"I was thinking our slogan should be, ‘For the rest of us,’" laughs erstwhile city council candidate Jesse Cornett. He’s referring to the spanking-new Guild Public House on Lower East Burnside, where most neighborhood businesses are, for lack of a better description, hipster-focused. "I’m not a hipster," he confesses.
Kind of a shocking thing for a would-be politician to admit, especially in Portland, where cozying up to the youth vote is critical. But you won’t find this fledgling bar owner dashing about in Chuck Taylor’s or gibbering with excitement over the previous night’s Animal Collective concert. Instead, he’s following in the tradition of ex-mayor and publican Bud Clark (who’s famous "Expose Yourself to Art" poster graces the wall here), as a businessman who understands that political debates are best hashed out in public (as in "public house").
At the "soft" opening for the Guild, in addition to the usual assortment of lowlife freeloaders (me) and frantic first-nighters, there was the unmistakable presence of party politics. Former Democratic secretary of state Bill Bradbury was in the house, paying his respects to his pal Jesse Cornett, who worked diligently on Bradbury’s recent campaign for governor. Congressman Earl Blumenauer also did a walk through, but I was so busy searching the crowd for a bowtie, that I must have missed him. Drat the luck!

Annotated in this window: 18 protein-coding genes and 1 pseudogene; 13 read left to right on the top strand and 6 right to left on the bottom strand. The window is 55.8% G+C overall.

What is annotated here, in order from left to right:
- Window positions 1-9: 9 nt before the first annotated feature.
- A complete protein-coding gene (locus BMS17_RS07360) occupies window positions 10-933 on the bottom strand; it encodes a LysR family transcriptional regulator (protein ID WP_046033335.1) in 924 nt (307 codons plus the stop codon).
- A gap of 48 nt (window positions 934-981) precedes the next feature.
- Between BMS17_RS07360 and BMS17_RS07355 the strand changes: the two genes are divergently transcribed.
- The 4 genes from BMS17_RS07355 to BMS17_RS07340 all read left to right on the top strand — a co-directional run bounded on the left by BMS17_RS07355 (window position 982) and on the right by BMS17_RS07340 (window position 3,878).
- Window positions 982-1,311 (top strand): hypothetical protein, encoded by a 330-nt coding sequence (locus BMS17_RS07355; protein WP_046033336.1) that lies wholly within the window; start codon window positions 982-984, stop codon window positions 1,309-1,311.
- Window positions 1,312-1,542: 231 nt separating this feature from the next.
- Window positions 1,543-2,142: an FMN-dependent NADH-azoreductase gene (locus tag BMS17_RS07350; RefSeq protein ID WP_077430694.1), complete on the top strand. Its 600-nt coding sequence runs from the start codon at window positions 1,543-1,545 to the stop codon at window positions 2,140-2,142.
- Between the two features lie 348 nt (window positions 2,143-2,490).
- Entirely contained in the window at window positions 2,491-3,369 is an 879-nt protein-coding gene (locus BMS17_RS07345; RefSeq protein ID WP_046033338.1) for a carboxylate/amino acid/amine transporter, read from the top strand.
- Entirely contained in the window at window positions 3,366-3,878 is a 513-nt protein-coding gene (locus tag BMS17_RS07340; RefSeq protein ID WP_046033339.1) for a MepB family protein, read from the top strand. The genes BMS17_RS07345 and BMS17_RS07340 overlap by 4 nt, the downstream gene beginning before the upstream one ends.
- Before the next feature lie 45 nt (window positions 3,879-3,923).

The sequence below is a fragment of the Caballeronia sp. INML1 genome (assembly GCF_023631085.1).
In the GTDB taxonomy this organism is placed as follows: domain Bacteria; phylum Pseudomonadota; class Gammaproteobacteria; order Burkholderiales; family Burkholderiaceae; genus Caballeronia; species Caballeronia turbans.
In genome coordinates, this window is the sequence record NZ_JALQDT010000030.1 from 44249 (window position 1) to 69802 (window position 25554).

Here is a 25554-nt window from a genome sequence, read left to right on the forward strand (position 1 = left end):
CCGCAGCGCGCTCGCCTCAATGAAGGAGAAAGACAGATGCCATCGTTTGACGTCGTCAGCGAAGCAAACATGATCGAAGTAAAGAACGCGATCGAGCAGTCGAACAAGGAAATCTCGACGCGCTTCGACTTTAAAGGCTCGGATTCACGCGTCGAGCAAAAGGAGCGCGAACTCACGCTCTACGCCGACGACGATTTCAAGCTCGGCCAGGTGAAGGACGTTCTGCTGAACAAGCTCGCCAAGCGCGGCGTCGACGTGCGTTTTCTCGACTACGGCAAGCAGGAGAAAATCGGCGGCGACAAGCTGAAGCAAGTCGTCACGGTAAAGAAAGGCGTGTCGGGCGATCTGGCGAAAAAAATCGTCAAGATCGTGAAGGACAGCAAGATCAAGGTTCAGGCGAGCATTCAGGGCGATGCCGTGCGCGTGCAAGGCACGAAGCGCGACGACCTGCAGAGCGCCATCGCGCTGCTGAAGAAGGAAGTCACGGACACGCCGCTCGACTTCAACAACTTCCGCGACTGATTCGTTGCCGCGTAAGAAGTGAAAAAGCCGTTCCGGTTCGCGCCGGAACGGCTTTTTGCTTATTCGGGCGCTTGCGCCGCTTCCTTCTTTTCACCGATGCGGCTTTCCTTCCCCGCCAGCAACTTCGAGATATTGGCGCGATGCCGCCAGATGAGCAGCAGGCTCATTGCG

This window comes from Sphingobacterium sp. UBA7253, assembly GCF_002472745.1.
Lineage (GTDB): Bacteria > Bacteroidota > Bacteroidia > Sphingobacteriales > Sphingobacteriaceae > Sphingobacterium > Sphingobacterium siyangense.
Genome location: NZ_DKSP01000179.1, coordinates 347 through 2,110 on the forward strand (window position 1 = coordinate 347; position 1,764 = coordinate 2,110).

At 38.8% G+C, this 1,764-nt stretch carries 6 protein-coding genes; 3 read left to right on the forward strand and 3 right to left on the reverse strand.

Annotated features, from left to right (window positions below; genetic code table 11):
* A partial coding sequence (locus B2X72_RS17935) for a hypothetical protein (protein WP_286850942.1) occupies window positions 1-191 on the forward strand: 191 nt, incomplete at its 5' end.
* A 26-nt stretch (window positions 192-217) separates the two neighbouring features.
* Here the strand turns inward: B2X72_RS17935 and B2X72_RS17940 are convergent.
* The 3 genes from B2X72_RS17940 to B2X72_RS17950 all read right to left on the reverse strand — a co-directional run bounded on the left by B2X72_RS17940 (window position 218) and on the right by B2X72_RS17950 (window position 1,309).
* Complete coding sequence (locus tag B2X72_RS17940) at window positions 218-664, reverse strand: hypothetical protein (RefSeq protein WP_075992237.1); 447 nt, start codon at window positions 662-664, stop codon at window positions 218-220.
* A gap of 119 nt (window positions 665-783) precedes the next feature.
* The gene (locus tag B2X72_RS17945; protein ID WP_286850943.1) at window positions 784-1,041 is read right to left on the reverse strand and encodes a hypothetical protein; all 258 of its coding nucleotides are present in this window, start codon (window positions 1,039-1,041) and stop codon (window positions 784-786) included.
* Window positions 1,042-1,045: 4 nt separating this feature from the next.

The Guild is the third incarnation of the space that occupies the first floor of the snazzy Rocket building, where Noble Rot reigns benevolently two levels up. The interior is still dominated by reds and blacks, but the bohemian accouterments from its early days as the Chesterfield, like wall-mounted skateboards, pastel-colored stools, and a circular 20-person orgy couch are long gone. Instead, the furniture is functional and sturdy, and the beer list is local (Double Moutain, Oakshire, Everybody’s Brewing; $3 pints during Happy Hour, 4-6 daily).
Small-bite samples from the Guild’s kitchen, including pulled-pork Cuban sandwiches with Rogue bleu cheese crumbles (winner of the evening’s "yummy" award), cider-braised chorizo, and some really mustardy deviled eggs, were circulated and duly devoured. Cornett tells me, unsurprisingly, that the food menu will be small and seasonal, with an emphasis on locally sourced goodies. Think cheese plates, huge salads, and sandwiches rather than coronary inducing nachos and fries. Shut up! It’s good for you!
I’m hopeful that politicos will continue to frequent the Guild for beer and banter. A bar is the perfect place to approach and chat up elected officials about any bees currently residing in your bonnet—a practice that might be increasingly difficult in light of recent tragic events in Arizona. And if a heated barroom argument about feckless Democrats and corporate-shilling Republicans should erupt, owner Cornett, no stranger to partisan politics, can probably restore order with a round on the house.